• Animal archival encounter as a privileged space (ex. Institutional privilege; Linnaean classification; race or class privilege)
  • Problematization or histories of “specimen” lives
  • Ethical and methodological considerations in historical animal research, including problematizations of methodologies, linguistics and terminologies, theoretical frameworks

Those interested should submit a 300-word proposal in the form below by April 26th 2024. Submissions should also include a 100-word biography. Authors will be notified of their acceptance and publication calendar by May 10th with series publication beginning early June. If you have any questions, please contact Heather Green or Caroline Abbott [ and].

We welcome submissions from scholars at all career stages, as well as those from adjacent disciplines, and encourage intersectional approaches. Submissions from scholars working on underrepresented environments, species, and historical periods are encouraged to apply. NiCHE offers $100 CAD honoraria to contributors without adequate or consistent access to institutional support. Learn more about our honoraria policy here.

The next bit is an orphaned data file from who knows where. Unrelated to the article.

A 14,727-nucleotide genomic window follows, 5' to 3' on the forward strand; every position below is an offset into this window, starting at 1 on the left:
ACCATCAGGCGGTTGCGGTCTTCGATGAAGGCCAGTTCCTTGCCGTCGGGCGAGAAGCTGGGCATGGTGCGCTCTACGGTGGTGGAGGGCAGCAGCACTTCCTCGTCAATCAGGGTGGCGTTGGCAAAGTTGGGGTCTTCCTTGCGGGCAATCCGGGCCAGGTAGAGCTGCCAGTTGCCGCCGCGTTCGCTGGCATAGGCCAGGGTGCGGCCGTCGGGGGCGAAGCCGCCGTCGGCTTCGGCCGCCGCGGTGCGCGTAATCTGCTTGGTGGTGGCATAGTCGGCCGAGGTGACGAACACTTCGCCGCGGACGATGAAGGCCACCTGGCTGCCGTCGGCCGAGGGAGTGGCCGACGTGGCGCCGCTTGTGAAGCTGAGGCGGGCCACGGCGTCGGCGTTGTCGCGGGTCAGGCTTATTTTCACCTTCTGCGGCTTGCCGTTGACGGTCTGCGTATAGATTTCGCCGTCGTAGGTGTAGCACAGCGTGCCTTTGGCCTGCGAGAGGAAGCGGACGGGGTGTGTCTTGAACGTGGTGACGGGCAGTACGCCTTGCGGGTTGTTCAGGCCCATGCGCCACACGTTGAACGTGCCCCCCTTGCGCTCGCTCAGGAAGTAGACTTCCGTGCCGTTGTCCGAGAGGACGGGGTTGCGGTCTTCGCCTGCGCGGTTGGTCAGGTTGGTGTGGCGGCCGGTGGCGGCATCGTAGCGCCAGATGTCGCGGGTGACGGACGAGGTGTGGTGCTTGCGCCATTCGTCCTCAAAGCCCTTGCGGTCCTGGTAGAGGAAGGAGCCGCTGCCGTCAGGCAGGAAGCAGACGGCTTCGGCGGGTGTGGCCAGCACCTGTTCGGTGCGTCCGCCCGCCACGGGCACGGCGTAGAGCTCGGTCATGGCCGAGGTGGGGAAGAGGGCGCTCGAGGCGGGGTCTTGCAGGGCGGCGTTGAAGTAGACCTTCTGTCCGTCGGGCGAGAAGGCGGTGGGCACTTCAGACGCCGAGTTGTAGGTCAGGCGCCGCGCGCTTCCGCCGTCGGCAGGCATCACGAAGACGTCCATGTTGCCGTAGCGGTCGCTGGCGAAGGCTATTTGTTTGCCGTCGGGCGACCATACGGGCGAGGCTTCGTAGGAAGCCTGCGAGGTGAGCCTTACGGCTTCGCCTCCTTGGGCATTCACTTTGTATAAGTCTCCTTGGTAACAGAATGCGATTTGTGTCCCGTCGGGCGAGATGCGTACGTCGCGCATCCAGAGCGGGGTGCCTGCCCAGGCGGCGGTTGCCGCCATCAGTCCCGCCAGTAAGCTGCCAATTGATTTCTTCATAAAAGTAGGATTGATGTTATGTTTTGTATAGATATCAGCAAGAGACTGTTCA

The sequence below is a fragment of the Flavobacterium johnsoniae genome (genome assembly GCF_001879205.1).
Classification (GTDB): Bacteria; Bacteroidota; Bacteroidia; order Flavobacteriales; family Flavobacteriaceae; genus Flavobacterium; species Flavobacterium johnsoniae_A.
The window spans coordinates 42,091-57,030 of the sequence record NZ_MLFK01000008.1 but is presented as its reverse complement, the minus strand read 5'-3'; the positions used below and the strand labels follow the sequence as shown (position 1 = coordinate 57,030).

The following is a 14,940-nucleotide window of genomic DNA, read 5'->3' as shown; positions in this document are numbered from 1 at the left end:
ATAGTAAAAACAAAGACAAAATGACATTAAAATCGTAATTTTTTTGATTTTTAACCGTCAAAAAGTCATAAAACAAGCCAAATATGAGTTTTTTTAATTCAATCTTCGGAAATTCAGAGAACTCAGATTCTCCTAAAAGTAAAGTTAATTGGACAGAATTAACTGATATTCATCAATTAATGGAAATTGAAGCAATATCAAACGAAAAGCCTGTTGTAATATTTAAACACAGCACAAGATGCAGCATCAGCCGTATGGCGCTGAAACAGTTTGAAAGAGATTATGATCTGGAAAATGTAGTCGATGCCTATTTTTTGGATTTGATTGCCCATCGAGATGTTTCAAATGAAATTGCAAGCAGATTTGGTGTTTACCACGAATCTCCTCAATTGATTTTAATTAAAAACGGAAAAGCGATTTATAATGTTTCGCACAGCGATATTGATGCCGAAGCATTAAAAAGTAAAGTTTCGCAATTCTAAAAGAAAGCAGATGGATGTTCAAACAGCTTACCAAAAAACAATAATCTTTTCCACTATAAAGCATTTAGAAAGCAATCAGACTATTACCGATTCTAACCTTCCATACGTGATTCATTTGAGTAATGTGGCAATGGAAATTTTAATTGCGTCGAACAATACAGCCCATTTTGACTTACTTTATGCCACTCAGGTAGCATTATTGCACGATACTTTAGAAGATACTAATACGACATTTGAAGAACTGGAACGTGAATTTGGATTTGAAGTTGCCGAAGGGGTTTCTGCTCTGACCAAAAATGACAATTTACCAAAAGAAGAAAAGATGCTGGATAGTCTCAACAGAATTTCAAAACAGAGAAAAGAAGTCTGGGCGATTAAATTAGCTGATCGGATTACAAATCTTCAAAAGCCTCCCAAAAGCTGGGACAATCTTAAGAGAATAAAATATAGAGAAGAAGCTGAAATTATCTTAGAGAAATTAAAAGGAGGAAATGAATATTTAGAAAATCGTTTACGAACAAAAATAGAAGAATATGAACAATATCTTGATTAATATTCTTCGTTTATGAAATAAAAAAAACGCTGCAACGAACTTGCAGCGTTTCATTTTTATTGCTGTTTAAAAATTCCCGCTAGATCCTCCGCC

We look forward to reading your submissions!

Featured Image: Taxidermy specimen — Washtenaw County’s Last Wolf, killed February 8th, 1907. RPPC by Fenn and Vogel, druggists, Chelsea, Michigan, by Wystan on flickr. Licensed under CC BY-SA 2.0.
[1] For example, Colleen Campbell and Tina Loo, “Making Tracks: A Grizzly and Entangled History,” in Traces of the Animal Past: Methodological Challenges in Animal History, ed. Jennifer Bonnell and Sean Kheraj (Calgary: University of Calgary Press, 2022):
[2]This passage also appears on Anima’s about page.
The following two tabs change content below.
Heather Green is an assistant professor in the Department of History at Saint Mary's University. She is interested in the intersections of environmental and Indigenous histories, histories of Indigenous and Settler Relations, and mining history, particularly in the Canadian North. You can connect with her on twitter @heathergreen21.

NiCHE encourages comments and constructive discussion of our articles. We reserve the right to delete comments that fail to meet our guidelines including comments under aliases, or that contain spam, harassment, or attacks on an individual.